As to fashions before the time of Christ, Kiel and Delitzsch, writing on the Minor Prophets, said, “The prophets did not care for the externals of this kind, but it was evident to them that ‘as the dress, so is the heart.’ That is to say, the clothes were witnesses, in their esteem, of the foreign inclinations of the heart.” This was a commentary on Zeph.1:8 where God through the prophet is explaining the severity of His judgment on “the day of the Lord” because of the “strange apparel,” apparently worn in the worship of idols and false gods. Isaiah prophesied in Isa.3:19ff. that when God judged Israel He would take away from the daughters of Jerusalem “The chains, and bracelets, and mufflers, the bonnets, and the ornaments of the legs, and the headbands, and…earrings, the rings, and nose jewels, the changeable suits of apparel, and the mantles and the wimples, and the crisping pins, the glasses, and fine linen and the hoods and the vails.” Evidently their lavishness in dress had become a substitute for their love of God and the inward beauty that only He could give.
So, what does the New Testament say about “modest apparel?” Well, in I Peter and I Timothy the apostles direct their remarks to, much like the prophets of old, the lavish 1st century fashions that were accentuating the externals as that which made a woman attractive. Paul argues that modesty must dictate what is beautiful about a woman. Braided hair, gold, jewels or costly array should not be the first thing that speaks out of a godly woman’s presence, but rather, as Peter writes, “the hidden man of the heart, in that which is not corruptible, even the ornament of a meek and quiet spirit….” (I Pet.3:4). And, in I Timothy 2:9 when Paul speaks of a woman’s clothing, he uses the word kosmio(cosmos) which hearkens to that which has order, purpose, arrangement, precision and decorum as in the cosmos (universe) which God created with all of the above and more. Whether male or female then, in our dress, our apparel, our comportment, we should evoke order, appropriateness, modesty (shame facedness) and decorum. Dress should be proper and for the occasion. For instance, it would, except in rare instances, be inappropriate to dress up like a clown to attend a funeral; or come to church wearing a baseball uniform, etc. Good sense and common sense should prevail and always, sobriety, accentuating one’s inward character rather than his/her outward costume. Peter and Paul both raise concerns about abusing outward adornment, such as hair-do’s, gold jewelry and certain kinds of apparel; not that wearing jewelry or having one’s hair done up neatly or wearing clothing that is attractive is wrong, but that these outward adornments should not be what makes a woman beautiful but rather the heart and spirit of a person whose first characteristic is godliness.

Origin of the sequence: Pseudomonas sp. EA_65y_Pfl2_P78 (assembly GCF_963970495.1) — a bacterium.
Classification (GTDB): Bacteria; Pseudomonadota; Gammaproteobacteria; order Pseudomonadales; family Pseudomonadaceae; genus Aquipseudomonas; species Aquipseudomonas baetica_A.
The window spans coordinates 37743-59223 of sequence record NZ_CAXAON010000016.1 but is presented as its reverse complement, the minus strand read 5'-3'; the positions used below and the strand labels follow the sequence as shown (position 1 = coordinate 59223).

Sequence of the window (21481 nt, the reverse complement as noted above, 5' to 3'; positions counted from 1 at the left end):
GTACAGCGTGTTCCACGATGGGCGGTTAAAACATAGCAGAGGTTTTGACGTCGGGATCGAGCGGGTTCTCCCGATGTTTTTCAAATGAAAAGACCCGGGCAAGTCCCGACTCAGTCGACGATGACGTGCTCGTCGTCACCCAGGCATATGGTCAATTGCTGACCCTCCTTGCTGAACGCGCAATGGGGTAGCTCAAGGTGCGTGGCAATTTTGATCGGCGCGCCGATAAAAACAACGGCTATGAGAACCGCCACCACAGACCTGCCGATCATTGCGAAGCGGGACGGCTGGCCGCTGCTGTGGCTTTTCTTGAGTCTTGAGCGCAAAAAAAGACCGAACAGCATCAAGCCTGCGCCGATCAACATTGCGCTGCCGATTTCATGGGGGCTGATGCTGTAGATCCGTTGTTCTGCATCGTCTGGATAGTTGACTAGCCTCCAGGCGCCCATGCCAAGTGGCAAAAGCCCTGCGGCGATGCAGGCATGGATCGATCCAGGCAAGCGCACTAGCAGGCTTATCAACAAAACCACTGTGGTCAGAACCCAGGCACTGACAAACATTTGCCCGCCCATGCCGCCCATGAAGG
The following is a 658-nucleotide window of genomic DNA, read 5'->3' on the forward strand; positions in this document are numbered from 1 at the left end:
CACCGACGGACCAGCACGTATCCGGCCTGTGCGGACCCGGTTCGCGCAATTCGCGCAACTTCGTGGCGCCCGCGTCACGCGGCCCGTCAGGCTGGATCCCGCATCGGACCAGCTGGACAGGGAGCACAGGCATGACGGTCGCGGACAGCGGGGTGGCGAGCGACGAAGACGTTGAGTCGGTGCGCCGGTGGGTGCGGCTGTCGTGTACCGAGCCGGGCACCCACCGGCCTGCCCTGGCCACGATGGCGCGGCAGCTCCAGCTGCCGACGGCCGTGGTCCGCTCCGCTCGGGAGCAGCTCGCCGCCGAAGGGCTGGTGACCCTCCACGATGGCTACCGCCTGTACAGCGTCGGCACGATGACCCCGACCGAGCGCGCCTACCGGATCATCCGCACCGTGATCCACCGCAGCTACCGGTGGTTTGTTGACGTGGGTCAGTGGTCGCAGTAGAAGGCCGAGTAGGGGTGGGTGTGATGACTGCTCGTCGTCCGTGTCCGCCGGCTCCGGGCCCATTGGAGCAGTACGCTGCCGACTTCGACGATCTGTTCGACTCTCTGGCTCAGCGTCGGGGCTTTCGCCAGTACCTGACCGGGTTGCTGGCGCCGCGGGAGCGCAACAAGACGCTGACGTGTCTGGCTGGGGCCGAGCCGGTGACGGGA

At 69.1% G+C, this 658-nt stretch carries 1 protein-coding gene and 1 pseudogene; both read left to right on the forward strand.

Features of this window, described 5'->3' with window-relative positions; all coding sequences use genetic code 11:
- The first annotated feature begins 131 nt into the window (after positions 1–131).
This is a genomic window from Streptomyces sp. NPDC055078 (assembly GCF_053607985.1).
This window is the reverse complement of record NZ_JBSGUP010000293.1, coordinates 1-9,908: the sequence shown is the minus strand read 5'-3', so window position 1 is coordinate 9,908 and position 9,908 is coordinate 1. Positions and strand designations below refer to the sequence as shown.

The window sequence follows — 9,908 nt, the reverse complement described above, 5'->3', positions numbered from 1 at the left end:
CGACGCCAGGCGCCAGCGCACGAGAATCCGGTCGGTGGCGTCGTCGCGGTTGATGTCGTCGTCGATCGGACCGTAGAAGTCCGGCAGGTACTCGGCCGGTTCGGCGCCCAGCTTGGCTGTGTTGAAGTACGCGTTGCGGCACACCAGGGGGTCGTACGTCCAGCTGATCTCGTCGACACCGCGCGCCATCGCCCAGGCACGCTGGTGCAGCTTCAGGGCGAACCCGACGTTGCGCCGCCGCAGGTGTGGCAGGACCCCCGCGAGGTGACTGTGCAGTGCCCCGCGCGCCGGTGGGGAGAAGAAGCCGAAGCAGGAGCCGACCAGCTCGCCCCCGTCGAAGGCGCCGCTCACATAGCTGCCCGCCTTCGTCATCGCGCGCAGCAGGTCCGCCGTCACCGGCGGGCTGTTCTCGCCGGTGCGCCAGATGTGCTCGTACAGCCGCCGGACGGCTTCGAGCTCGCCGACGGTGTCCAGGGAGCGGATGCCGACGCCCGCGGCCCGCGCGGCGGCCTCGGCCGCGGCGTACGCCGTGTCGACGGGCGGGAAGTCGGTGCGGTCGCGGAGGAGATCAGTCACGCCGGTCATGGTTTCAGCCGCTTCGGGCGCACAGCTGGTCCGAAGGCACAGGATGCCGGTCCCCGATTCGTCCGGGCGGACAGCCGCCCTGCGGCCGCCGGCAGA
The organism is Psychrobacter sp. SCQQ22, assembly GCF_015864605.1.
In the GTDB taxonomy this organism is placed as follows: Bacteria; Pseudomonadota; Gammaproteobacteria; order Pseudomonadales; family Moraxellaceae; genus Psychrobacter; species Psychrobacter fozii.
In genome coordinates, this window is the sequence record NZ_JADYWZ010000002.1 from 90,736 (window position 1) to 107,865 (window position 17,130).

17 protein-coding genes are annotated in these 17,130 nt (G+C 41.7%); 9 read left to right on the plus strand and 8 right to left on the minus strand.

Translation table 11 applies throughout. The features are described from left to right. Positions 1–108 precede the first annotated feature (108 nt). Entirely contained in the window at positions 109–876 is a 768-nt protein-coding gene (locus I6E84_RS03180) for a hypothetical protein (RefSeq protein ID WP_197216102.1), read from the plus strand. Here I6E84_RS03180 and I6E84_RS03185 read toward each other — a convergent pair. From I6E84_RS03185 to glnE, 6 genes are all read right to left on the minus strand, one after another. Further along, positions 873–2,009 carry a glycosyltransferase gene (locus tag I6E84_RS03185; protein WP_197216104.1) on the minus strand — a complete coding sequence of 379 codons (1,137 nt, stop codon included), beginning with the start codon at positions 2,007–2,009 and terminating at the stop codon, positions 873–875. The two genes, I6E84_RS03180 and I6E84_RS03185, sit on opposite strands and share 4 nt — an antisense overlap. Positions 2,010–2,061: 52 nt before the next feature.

In summary, modest apparel is always approved of God; nakedness is a sign of shame, outward trappings such as jewelry and make-up and hair-do’s are not bad in and of themselves but in everything a follower of Jesus wants to glorify Him and attract others to him through a right spirit that exudes from our heart rather than through outward adorning that may be worn to wow people with what we wear and how we wear it.
“Who can find a virtuous woman? for her price is far above rubies…she maketh herself coverings of tapestry; her clothing is silk and purple…strength and honor are her clothing.” (Provs 31:10,22,25)
**I failed to document this lengthy direct quote as to its source; if any reader can identify its author please let me know.